Patricia Dewey Jones
The book is a transcription of old handwritten church registers from the mining towns of Silver City and DeLamar up in the Owyhee Mountains. Albertsons Library Special Collections holds the original church registers, which are now fragile and written in script that is often difficult to decipher.
Old church records like these are important because the State of Idaho did not begin compiling birth and death records until 1911. So before that date, church records (with baptisms, burials, etc.) are often the only vital records there are.
The Ted Trueblood Collection at Boise State University : A Guide to the Papers of One of America's Foremost Outdoor Writers and Conservationists
Mary Carter-Hepworth, Sarah B. Davis, and Alan Virta
Ted Trueblood (1913-1982) loved to write about the outdoors almost as much as he loved the outdoors itself. Raised on a family farm in the southwestern corner of Idaho, Trueblood made a living by writing and taking pictures of the things he liked to do best -hunting, fishing, camping, and cooking in the great outdoors.
From his home in Idaho, he contributed hundreds of articles to Field & Stream and other outdoor journals, edited several book-length anthologies of his work, and, as the years went by, played an evermore influential role in the conservation and environmental movements in the American West.
The Ted Trueblood collection at Boise State University preserves the extraordinary literary and photographic legacy of a legendary outdoorsman and writer.
Patricia K. Ourada
Title The Frank Church Papers : A Summary Guide Including the Papers of Bethine C. Church and Carl Burke
Ralph W. Hansen and Deborah J. Roberts
In 1980, when Frank Church lost his bid for a fitth term in the United States Senate, he decided to give his extensive collection of papers to Stanford University, his alma mater. The collection was transferred to Stanford in 1980-1981. Early in 1984, Senator Church reassessed the prospect of having his papers outside of Idaho. Church approached Boise State University about our willingness to be the repository of choice and received a confirmation of interest. Church then wrote the president of Stanford University requesting that institution release his papers to Boise State. Stanford graciously acceded.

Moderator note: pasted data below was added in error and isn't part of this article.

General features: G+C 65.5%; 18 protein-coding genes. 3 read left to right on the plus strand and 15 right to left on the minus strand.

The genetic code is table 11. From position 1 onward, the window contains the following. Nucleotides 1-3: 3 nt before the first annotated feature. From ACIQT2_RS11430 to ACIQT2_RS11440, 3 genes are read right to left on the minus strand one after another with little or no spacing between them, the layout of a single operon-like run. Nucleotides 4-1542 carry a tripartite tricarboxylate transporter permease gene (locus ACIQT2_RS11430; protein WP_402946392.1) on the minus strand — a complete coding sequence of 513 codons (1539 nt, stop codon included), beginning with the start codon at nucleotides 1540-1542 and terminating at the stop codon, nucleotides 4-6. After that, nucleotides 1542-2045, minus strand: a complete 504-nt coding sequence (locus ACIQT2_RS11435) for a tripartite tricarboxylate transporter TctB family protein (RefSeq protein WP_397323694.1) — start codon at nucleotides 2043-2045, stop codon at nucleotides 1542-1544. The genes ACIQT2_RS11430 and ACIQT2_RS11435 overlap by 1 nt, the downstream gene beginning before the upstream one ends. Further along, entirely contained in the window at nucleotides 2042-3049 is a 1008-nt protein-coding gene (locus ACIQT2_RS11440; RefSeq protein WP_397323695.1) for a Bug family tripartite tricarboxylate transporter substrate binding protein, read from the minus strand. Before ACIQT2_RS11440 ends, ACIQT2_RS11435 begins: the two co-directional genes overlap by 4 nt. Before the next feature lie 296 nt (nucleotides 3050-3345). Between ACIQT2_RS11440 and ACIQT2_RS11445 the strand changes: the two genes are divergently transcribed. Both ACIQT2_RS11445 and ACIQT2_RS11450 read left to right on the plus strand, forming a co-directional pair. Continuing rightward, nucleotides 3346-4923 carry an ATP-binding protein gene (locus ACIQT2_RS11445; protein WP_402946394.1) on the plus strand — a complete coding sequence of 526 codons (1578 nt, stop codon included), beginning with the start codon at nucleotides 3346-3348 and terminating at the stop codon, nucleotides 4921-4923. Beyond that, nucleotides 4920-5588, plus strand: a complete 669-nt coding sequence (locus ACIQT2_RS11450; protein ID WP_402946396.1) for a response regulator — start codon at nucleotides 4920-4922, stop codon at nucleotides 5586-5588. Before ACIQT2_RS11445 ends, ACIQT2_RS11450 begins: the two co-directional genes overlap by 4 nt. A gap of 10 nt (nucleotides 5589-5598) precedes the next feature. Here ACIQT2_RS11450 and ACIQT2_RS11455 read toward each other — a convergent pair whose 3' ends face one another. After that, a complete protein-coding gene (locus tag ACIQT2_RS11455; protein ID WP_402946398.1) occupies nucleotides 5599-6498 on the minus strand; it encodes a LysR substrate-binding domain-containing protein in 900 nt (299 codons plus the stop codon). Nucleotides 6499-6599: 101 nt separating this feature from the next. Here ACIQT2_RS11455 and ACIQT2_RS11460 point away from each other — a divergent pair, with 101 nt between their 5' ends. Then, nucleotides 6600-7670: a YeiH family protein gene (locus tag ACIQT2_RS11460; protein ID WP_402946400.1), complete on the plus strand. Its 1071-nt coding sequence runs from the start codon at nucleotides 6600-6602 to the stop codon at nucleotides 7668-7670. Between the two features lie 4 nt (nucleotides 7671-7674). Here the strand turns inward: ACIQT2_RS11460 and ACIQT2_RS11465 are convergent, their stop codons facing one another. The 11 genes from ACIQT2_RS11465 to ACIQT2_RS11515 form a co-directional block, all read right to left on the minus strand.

Before Boise State could house the papers, it was necessary to construct appropriate quarters. To do so, 2,500 square feet of Library space was assigned to the Church Room. In this area, a large workroom and an exhibit/seminar room were constructed with financial assistance from the university and the Idaho State Board of Education. The facility was provided with separate air conditioning and humidity control so that the temperature could be kept at 68 degrees and the humidity at 40 percent, levels best suited for preserving paper.
The papers were received from Stanford in April 1984, and transferred to their new quarters in August 1984. Publicity of the transfer reached all the way to Washington where the Information Security Oversight Office, which receives its policy direction from the National Security Council, invited itself to Boise to examine the Church Papers for classified documents. Mrs. Church and members of the Church staff who were contacted by the University gave assurance that no such papers were in the files. We so notified Washington, and declined their offer of coming to Boise to search through the collection. Now that the processing of the Papers is complete, that decision has proven correct. No classified documents were found.
Eugene B. Chaffee